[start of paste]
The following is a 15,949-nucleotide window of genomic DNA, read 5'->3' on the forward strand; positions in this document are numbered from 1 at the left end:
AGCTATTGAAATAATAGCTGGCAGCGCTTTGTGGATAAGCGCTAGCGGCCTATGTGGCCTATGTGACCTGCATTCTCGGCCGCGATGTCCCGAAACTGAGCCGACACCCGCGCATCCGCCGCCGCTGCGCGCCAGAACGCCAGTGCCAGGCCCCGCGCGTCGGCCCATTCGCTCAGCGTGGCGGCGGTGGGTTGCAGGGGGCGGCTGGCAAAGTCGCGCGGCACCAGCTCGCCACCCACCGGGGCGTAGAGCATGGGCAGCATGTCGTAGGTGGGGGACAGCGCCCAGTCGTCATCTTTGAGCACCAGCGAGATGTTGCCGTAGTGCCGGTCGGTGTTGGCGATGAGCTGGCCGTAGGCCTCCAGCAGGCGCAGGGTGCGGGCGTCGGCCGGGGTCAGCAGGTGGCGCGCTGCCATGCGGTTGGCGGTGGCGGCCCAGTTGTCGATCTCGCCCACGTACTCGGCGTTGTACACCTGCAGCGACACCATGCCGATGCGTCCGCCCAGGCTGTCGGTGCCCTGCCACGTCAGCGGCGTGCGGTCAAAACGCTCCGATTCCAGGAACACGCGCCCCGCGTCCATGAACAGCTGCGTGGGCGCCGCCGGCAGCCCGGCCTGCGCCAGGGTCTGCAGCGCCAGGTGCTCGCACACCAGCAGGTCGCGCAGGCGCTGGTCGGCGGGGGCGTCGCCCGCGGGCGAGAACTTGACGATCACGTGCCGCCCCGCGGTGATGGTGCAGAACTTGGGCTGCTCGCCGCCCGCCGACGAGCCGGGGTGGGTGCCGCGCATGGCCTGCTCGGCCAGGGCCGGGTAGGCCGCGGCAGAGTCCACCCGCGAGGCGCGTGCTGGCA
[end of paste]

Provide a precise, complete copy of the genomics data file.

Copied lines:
The following is a 15,949-nucleotide window of genomic DNA, read 5'->3' on the forward strand; positions in this document are numbered from 1 at the left end:
AGCTATTGAAATAATAGCTGGCAGCGCTTTGTGGATAAGCGCTAGCGGCCTATGTGGCCTATGTGACCTGCATTCTCGGCCGCGATGTCCCGAAACTGAGCCGACACCCGCGCATCCGCCGCCGCTGCGCGCCAGAACGCCAGTGCCAGGCCCCGCGCGTCGGCCCATTCGCTCAGCGTGGCGGCGGTGGGTTGCAGGGGGCGGCTGGCAAAGTCGCGCGGCACCAGCTCGCCACCCACCGGGGCGTAGAGCATGGGCAGCATGTCGTAGGTGGGGGACAGCGCCCAGTCGTCATCTTTGAGCACCAGCGAGATGTTGCCGTAGTGCCGGTCGGTGTTGGCGATGAGCTGGCCGTAGGCCTCCAGCAGGCGCAGGGTGCGGGCGTCGGCCGGGGTCAGCAGGTGGCGCGCTGCCATGCGGTTGGCGGTGGCGGCCCAGTTGTCGATCTCGCCCACGTACTCGGCGTTGTACACCTGCAGCGACACCATGCCGATGCGTCCGCCCAGGCTGTCGGTGCCCTGCCACGTCAGCGGCGTGCGGTCAAAACGCTCCGATTCCAGGAACACGCGCCCCGCGTCCATGAACAGCTGCGTGGGCGCCGCCGGCAGCCCGGCCTGCGCCAGGGTCTGCAGCGCCAGGTGCTCGCACACCAGCAGGTCGCGCAGGCGCTGGTCGGCGGGGGCGTCGCCCGCGGGCGAGAACTTGACGATCACGTGCCGCCCCGCGGTGATGGTGCAGAACTTGGGCTGCTCGCCGCCCGCCGACGAGCCGGGGTGGGTGCCGCGCATGGCCTGCTCGGCCAGGGCCGGGTAGGCCGCGGCAGAGTCCACCCGCGAGGCGCGTGCTGGCA